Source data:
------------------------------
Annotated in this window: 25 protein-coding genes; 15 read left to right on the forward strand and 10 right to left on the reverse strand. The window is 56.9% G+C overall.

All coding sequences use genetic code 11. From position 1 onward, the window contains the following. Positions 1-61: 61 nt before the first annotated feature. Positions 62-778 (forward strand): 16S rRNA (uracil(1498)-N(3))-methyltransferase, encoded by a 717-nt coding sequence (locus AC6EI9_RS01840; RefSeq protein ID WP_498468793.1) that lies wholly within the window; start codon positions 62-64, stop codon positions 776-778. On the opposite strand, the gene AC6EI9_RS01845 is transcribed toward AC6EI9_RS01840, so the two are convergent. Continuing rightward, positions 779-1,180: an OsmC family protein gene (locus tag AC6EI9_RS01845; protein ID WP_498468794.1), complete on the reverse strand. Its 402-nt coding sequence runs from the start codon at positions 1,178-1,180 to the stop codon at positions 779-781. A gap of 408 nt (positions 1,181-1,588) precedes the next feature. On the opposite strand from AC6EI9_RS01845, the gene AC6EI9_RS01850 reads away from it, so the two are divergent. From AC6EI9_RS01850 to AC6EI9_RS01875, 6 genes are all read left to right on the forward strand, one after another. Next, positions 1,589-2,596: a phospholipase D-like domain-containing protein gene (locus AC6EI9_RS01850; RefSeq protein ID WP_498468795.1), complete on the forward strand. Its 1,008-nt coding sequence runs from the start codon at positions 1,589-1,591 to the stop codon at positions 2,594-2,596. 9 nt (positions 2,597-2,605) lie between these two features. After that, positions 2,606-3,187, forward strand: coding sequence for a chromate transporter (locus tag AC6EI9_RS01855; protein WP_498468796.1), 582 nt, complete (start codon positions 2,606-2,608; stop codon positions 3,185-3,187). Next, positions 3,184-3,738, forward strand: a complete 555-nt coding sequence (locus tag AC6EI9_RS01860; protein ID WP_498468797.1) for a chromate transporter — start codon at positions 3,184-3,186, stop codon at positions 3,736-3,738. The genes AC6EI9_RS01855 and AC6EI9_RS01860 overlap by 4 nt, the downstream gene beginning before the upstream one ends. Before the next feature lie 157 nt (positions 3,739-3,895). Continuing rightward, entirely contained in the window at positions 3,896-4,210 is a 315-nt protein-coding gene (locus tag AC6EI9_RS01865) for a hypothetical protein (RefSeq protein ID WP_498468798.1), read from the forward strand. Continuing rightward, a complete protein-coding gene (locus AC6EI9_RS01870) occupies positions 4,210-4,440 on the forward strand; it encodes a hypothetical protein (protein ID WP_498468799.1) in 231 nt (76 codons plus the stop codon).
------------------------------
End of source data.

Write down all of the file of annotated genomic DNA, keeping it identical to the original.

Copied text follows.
Annotated in this window: 25 protein-coding genes; 15 read left to right on the forward strand and 10 right to left on the reverse strand. The window is 56.9% G+C overall.

All coding sequences use genetic code 11. From position 1 onward, the window contains the following. Positions 1-61: 61 nt before the first annotated feature. Positions 62-778 (forward strand): 16S rRNA (uracil(1498)-N(3))-methyltransferase, encoded by a 717-nt coding sequence (locus AC6EI9_RS01840; RefSeq protein ID WP_498468793.1) that lies wholly within the window; start codon positions 62-64, stop codon positions 776-778. On the opposite strand, the gene AC6EI9_RS01845 is transcribed toward AC6EI9_RS01840, so the two are convergent. Continuing rightward, positions 779-1,180: an OsmC family protein gene (locus tag AC6EI9_RS01845; protein ID WP_498468794.1), complete on the reverse strand. Its 402-nt coding sequence runs from the start codon at positions 1,178-1,180 to the stop codon at positions 779-781. A gap of 408 nt (positions 1,181-1,588) precedes the next feature. On the opposite strand from AC6EI9_RS01845, the gene AC6EI9_RS01850 reads away from it, so the two are divergent. From AC6EI9_RS01850 to AC6EI9_RS01875, 6 genes are all read left to right on the forward strand, one after another. Next, positions 1,589-2,596: a phospholipase D-like domain-containing protein gene (locus AC6EI9_RS01850; RefSeq protein ID WP_498468795.1), complete on the forward strand. Its 1,008-nt coding sequence runs from the start codon at positions 1,589-1,591 to the stop codon at positions 2,594-2,596. 9 nt (positions 2,597-2,605) lie between these two features. After that, positions 2,606-3,187, forward strand: coding sequence for a chromate transporter (locus tag AC6EI9_RS01855; protein WP_498468796.1), 582 nt, complete (start codon positions 2,606-2,608; stop codon positions 3,185-3,187). Next, positions 3,184-3,738, forward strand: a complete 555-nt coding sequence (locus tag AC6EI9_RS01860; protein ID WP_498468797.1) for a chromate transporter — start codon at positions 3,184-3,186, stop codon at positions 3,736-3,738. The genes AC6EI9_RS01855 and AC6EI9_RS01860 overlap by 4 nt, the downstream gene beginning before the upstream one ends. Before the next feature lie 157 nt (positions 3,739-3,895). Continuing rightward, entirely contained in the window at positions 3,896-4,210 is a 315-nt protein-coding gene (locus tag AC6EI9_RS01865) for a hypothetical protein (RefSeq protein ID WP_498468798.1), read from the forward strand. Continuing rightward, a complete protein-coding gene (locus AC6EI9_RS01870) occupies positions 4,210-4,440 on the forward strand; it encodes a hypothetical protein (protein ID WP_498468799.1) in 231 nt (76 codons plus the stop codon).